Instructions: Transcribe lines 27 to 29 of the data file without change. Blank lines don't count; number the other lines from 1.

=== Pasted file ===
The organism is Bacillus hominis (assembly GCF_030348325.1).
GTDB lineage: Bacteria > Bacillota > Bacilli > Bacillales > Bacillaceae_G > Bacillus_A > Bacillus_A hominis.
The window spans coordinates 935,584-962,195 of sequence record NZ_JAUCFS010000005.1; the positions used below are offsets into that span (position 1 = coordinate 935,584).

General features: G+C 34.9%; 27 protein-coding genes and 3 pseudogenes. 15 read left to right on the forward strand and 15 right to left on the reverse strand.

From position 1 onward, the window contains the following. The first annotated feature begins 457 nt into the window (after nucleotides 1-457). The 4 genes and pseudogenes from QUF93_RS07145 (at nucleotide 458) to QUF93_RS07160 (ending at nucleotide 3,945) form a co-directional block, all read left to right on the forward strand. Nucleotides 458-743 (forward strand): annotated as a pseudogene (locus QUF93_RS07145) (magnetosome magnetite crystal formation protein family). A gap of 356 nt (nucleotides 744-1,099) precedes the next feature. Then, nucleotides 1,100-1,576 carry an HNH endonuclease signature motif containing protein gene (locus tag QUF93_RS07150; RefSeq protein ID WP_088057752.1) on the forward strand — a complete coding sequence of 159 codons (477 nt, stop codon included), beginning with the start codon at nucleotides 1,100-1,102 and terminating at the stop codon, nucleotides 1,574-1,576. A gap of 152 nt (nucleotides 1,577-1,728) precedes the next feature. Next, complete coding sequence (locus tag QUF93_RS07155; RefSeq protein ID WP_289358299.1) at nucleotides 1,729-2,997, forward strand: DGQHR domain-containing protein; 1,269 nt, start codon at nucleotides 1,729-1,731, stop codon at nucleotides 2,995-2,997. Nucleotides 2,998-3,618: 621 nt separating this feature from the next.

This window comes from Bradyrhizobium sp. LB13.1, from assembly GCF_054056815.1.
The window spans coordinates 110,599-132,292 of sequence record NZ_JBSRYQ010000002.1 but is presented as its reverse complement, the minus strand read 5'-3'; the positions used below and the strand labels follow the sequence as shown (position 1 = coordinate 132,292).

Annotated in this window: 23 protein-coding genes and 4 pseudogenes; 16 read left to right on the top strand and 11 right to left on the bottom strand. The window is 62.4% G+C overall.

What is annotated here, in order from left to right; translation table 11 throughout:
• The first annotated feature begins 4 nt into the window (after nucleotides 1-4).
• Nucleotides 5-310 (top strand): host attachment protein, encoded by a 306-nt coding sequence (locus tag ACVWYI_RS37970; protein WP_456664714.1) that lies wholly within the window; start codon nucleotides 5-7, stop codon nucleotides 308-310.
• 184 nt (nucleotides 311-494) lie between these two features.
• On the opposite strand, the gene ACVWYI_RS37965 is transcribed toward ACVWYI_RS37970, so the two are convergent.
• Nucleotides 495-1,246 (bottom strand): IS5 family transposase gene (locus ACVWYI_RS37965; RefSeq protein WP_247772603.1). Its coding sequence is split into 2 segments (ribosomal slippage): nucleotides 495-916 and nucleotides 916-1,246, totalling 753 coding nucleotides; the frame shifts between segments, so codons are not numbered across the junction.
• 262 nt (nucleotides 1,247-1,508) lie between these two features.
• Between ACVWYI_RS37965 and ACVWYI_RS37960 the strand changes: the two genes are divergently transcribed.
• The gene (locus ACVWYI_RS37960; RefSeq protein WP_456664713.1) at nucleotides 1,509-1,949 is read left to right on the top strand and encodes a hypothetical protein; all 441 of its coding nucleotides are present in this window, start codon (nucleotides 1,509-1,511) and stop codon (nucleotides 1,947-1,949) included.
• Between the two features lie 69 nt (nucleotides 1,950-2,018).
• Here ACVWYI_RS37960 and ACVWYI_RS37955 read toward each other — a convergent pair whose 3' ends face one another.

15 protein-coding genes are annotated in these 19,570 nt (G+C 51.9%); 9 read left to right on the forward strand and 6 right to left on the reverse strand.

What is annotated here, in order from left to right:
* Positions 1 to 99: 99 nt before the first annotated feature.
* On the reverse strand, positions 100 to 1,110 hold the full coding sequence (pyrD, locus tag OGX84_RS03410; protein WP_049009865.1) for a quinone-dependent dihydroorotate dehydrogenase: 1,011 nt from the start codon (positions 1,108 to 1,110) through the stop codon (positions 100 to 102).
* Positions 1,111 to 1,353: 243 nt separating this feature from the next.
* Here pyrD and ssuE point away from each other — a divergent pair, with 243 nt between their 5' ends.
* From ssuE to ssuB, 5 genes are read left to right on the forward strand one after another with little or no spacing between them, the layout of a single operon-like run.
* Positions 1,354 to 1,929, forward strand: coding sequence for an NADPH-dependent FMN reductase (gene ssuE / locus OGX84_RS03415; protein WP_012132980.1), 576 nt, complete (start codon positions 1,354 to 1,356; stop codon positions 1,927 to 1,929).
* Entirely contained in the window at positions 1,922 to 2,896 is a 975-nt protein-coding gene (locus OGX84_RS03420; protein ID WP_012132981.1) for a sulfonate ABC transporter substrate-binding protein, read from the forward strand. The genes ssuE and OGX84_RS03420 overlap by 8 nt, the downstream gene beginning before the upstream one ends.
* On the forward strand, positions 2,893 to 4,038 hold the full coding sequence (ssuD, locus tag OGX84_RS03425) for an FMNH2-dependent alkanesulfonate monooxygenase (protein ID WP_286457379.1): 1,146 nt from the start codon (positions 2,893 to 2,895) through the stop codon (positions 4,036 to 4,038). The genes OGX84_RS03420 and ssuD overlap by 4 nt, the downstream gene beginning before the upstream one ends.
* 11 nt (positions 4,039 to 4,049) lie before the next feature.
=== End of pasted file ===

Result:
* Positions 1,354 to 1,929, forward strand: coding sequence for an NADPH-dependent FMN reductase (gene ssuE / locus OGX84_RS03415; protein WP_012132980.1), 576 nt, complete (start codon positions 1,354 to 1,356; stop codon positions 1,927 to 1,929).
* Entirely contained in the window at positions 1,922 to 2,896 is a 975-nt protein-coding gene (locus OGX84_RS03420; protein ID WP_012132981.1) for a sulfonate ABC transporter substrate-binding protein, read from the forward strand. The genes ssuE and OGX84_RS03420 overlap by 8 nt, the downstream gene beginning before the upstream one ends.
* On the forward strand, positions 2,893 to 4,038 hold the full coding sequence (ssuD, locus tag OGX84_RS03425) for an FMNH2-dependent alkanesulfonate monooxygenase (protein ID WP_286457379.1): 1,146 nt from the start codon (positions 2,893 to 2,895) through the stop codon (positions 4,036 to 4,038). The genes OGX84_RS03420 and ssuD overlap by 4 nt, the downstream gene beginning before the upstream one ends.